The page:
Three years ago, Christie's administration had rejected a petition asking for PTSD to be added to the list of a dozen ailments that are approved for cannabis use. He also waited several weeks before signing the bill, which lawmakers overwhelmingly supported.
Karpowich, a Morristown resident who participated in the statehouse protests and testified in favor of the bill, said he was diagnosed with PTSD a few years ago. He said he was tormented by the memory of finding the bodies of seven "brothers" from his team and 11 other passengers in a C-130 plane that had crashed near Zaragoza, Spain, during a mission about three decades ago.
"Christie is treating us like babies, saying we might abuse cannabis. But it's OK for us to take drugs that we're prescribed and that turn us into zombies?" Karpowich said.
Ken Wolski, executive director of Coalition for Medical Marijuana New Jersey, said the PTSD law was supposed to go into effect "immediately" upon signing. But for more than three weeks, questions swirled as to how long it might take for Christie's administration to draft new regulations. Some PTSD patients reported they had called their doctors and were told the doctors were looking into it, he said.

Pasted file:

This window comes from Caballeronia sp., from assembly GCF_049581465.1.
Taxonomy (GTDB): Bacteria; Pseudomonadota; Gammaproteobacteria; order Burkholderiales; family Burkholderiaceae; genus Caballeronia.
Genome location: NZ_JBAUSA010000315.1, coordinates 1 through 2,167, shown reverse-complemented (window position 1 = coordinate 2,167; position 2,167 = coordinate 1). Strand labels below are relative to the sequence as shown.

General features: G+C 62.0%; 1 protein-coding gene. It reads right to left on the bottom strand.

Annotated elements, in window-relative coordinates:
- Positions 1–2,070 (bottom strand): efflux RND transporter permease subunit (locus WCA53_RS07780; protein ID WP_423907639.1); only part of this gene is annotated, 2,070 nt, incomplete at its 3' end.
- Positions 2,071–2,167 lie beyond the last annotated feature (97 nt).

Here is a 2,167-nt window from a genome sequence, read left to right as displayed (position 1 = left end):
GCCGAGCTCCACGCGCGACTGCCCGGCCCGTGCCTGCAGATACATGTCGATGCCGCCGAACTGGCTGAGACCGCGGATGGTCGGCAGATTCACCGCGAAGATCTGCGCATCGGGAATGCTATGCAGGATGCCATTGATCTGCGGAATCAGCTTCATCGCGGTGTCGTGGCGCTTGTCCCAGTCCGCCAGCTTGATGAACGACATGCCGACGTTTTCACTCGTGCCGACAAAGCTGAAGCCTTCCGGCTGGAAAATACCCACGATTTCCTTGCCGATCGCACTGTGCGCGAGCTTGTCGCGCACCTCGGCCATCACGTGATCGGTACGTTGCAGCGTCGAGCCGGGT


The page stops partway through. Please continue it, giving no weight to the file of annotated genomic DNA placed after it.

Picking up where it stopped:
Wolski said some vets were concerned the health department would hold hearings that could drag on.
But Wolski was among those who shook Christie's hand after the bill was approved. "He could have vetoed it and thrown the whole question back. We were grateful that he did the right thing," Wolski said. The new law is a victory for the coalition, which had been pressing Christie for years to add a new ailment to the list, he said.
Of the 25 states with medical marijuana programs, 17 currently include PTSD. Pennsylvania, which approved a program that is expected to be implemented in 2018, is among them.
Wolski said that the New Jersey law is more stringent than others because it requires veterans and others with PTSD to first use conventional drugs before they can get cannabis. "Some of the antidepressants recommended for PTSD have suicide warnings attached to them," he said. "Why would they require these dangerous treatments?"